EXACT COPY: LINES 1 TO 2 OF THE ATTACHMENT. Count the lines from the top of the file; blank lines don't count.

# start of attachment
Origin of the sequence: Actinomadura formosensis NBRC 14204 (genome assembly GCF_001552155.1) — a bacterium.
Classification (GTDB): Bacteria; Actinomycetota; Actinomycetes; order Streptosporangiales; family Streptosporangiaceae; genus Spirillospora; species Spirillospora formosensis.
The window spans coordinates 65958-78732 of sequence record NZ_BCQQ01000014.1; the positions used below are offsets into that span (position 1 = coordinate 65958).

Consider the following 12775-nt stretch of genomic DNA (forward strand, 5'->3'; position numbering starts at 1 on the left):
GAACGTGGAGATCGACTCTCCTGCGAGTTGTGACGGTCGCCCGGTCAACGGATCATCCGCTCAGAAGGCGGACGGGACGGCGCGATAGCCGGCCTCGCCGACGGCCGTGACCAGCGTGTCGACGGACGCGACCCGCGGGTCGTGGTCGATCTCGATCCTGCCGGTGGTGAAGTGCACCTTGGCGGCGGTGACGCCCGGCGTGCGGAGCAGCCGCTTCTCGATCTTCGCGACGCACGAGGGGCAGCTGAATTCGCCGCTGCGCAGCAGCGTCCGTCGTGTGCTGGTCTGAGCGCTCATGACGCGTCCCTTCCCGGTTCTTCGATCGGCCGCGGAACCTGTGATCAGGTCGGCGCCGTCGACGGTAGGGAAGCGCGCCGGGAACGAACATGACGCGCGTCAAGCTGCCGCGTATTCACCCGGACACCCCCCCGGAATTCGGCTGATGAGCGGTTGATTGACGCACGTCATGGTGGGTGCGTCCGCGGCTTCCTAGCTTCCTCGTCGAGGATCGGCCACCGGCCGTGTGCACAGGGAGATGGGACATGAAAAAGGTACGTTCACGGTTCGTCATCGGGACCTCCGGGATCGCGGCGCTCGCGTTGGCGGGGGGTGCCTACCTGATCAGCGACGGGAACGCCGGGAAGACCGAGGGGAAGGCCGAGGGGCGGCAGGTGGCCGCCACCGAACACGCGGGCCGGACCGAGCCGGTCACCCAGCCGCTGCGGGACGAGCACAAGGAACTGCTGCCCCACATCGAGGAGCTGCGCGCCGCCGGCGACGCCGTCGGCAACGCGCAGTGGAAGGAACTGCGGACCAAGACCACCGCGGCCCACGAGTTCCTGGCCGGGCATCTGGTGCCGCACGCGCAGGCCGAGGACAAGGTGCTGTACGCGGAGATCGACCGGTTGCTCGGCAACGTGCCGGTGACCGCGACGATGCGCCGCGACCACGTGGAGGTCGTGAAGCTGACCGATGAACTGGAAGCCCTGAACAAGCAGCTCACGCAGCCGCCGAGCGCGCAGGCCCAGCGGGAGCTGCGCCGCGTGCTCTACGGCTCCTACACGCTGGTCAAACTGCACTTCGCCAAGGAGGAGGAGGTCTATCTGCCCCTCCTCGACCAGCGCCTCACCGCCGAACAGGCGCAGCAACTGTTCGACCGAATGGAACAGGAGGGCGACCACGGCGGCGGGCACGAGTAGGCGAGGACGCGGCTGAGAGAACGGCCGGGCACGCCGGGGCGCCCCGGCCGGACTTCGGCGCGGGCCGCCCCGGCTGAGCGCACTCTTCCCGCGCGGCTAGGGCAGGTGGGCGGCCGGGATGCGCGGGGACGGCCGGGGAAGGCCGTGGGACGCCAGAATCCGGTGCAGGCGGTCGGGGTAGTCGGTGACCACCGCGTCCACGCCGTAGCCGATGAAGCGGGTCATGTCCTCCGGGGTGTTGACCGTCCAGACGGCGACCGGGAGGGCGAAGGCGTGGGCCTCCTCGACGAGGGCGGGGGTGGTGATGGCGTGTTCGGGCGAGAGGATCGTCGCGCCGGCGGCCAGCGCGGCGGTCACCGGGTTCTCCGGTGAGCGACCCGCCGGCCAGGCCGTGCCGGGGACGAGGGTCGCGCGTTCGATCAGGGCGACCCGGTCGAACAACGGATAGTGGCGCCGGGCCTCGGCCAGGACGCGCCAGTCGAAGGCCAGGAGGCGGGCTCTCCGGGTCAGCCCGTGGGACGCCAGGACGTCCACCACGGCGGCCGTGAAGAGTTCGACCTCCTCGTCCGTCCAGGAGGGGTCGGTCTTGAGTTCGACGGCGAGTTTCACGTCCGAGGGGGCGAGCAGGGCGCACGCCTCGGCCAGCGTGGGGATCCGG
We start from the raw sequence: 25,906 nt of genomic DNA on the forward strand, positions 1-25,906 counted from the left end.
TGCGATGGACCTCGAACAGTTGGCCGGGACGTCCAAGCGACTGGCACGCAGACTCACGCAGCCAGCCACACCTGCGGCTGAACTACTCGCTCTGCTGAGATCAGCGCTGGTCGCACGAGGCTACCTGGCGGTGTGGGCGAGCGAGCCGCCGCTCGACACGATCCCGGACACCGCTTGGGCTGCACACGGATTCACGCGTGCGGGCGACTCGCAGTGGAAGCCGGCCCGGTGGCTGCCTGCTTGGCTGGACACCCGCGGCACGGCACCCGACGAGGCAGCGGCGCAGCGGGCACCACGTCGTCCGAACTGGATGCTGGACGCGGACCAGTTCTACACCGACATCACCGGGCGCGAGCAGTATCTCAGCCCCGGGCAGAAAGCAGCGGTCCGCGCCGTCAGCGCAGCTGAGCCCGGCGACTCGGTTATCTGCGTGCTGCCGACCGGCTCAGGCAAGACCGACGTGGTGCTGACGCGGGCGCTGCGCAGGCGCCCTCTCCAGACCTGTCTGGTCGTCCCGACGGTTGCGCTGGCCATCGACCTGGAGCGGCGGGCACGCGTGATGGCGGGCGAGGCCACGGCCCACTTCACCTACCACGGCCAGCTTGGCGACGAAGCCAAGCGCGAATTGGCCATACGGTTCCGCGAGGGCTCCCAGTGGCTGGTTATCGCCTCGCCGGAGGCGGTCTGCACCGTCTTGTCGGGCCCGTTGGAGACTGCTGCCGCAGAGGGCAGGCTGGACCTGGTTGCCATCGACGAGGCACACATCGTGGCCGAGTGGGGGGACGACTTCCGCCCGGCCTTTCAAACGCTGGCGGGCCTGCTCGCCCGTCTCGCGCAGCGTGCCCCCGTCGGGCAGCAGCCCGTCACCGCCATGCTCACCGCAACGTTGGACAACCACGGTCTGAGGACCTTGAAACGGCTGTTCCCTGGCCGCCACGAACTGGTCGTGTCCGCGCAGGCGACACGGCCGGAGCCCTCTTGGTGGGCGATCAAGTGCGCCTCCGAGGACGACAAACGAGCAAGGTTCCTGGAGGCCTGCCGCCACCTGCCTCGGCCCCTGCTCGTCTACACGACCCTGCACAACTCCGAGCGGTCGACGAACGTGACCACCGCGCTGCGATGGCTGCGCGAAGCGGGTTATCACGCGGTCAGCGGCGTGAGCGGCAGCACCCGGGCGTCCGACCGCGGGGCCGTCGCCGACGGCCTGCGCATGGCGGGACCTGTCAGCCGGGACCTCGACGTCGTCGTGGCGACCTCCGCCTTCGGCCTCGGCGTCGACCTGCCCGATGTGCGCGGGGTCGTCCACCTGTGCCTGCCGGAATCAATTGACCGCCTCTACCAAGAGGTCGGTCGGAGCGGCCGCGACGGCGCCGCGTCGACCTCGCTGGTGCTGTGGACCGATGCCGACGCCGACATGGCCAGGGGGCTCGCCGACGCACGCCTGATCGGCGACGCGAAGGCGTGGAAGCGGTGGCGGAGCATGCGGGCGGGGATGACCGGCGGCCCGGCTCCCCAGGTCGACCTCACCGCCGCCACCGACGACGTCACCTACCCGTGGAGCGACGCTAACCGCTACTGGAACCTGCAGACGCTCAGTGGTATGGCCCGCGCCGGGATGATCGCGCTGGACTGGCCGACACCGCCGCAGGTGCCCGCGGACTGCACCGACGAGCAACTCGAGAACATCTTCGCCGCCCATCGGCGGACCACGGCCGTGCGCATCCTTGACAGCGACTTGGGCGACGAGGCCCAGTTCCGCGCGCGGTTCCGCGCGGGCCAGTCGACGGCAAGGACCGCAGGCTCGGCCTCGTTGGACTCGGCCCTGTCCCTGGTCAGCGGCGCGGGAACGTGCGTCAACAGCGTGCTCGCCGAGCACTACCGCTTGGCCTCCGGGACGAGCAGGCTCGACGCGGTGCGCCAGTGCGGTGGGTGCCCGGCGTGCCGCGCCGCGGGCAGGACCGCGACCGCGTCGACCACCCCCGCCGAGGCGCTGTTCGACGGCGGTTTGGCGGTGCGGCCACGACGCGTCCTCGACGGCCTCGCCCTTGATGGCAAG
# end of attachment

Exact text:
Origin of the sequence: Actinomadura formosensis NBRC 14204 (genome assembly GCF_001552155.1) — a bacterium.
Classification (GTDB): Bacteria; Actinomycetota; Actinomycetes; order Streptosporangiales; family Streptosporangiaceae; genus Spirillospora; species Spirillospora formosensis.